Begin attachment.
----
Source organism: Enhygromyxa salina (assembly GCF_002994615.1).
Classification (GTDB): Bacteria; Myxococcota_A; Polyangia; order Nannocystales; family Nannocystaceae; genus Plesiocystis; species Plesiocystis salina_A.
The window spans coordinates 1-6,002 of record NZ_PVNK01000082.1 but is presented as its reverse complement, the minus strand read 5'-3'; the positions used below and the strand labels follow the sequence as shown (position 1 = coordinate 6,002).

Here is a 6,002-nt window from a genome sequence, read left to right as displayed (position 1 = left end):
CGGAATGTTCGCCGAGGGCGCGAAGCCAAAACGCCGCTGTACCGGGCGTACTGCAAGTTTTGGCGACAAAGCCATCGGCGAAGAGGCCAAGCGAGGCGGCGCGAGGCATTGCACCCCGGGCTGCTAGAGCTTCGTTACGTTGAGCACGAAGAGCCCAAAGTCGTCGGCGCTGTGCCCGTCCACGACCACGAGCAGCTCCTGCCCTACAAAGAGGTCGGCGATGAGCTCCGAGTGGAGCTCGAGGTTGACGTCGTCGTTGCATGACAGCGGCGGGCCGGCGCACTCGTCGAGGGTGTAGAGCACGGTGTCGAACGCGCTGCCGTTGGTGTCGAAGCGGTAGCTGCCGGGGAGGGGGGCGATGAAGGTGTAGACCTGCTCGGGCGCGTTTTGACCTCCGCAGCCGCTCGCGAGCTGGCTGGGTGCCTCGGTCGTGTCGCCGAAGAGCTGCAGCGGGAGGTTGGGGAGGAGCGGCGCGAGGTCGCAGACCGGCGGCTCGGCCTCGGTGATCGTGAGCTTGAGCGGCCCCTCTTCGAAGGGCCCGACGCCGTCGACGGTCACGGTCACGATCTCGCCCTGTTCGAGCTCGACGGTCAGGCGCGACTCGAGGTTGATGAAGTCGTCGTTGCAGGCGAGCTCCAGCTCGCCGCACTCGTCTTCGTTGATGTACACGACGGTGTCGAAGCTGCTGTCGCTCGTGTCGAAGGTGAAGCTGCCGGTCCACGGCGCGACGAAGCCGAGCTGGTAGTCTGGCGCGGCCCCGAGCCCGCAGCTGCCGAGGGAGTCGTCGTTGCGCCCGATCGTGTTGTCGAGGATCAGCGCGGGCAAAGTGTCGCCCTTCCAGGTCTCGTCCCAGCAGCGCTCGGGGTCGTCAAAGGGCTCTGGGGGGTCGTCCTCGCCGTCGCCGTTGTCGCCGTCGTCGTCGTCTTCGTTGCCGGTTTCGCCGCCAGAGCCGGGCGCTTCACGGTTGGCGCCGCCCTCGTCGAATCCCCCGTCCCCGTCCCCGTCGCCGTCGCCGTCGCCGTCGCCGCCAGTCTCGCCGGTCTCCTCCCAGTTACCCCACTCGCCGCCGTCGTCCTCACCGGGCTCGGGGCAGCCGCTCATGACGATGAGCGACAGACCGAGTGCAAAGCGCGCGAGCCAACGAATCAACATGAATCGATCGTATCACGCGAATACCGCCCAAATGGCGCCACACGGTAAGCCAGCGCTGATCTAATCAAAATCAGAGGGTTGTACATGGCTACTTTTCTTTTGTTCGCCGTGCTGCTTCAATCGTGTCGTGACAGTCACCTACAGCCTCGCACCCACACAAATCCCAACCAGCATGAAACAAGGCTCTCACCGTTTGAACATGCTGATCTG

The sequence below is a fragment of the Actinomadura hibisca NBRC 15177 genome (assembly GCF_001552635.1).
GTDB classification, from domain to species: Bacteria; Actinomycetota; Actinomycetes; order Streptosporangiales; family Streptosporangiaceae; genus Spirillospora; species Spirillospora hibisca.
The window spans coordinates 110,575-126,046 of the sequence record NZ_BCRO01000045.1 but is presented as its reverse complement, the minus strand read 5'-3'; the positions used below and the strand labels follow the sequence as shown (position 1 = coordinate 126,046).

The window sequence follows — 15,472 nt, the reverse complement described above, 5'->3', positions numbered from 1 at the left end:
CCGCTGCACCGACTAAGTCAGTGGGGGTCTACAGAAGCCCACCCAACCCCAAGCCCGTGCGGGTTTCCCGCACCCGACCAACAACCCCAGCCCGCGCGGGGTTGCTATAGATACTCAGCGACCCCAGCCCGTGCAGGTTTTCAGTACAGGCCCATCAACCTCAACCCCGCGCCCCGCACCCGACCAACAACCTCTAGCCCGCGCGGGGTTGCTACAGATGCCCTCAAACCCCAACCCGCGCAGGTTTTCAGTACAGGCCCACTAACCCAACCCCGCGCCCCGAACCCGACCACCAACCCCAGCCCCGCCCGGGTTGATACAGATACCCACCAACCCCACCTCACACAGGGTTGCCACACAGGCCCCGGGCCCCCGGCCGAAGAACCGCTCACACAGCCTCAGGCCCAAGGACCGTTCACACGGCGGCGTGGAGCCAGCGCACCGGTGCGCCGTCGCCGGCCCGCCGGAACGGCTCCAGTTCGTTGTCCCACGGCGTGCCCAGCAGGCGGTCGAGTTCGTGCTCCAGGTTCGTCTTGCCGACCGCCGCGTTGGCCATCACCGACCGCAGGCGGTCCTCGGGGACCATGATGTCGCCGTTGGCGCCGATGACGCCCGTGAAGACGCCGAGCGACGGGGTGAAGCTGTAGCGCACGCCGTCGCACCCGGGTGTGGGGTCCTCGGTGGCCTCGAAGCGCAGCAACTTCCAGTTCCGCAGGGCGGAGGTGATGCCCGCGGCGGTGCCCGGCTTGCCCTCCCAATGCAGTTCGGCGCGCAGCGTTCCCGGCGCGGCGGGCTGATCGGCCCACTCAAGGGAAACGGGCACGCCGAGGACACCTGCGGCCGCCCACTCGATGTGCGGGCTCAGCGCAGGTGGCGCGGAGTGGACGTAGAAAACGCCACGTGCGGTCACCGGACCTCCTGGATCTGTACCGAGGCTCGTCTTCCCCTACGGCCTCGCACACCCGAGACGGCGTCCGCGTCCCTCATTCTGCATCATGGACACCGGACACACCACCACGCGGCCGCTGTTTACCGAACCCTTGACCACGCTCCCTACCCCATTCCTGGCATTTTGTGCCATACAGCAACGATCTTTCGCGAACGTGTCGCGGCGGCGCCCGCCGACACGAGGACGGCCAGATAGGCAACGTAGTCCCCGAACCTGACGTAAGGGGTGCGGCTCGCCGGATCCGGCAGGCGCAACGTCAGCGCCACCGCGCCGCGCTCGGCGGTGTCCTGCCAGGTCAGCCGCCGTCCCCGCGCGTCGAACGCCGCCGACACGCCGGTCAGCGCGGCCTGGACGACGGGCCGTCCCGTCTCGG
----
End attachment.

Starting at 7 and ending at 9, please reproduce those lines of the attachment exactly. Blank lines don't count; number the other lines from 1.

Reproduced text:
GTDB classification, from domain to species: Bacteria; Actinomycetota; Actinomycetes; order Streptosporangiales; family Streptosporangiaceae; genus Spirillospora; species Spirillospora hibisca.
The window spans coordinates 110,575-126,046 of the sequence record NZ_BCRO01000045.1 but is presented as its reverse complement, the minus strand read 5'-3'; the positions used below and the strand labels follow the sequence as shown (position 1 = coordinate 126,046).

The window sequence follows — 15,472 nt, the reverse complement described above, 5'->3', positions numbered from 1 at the left end: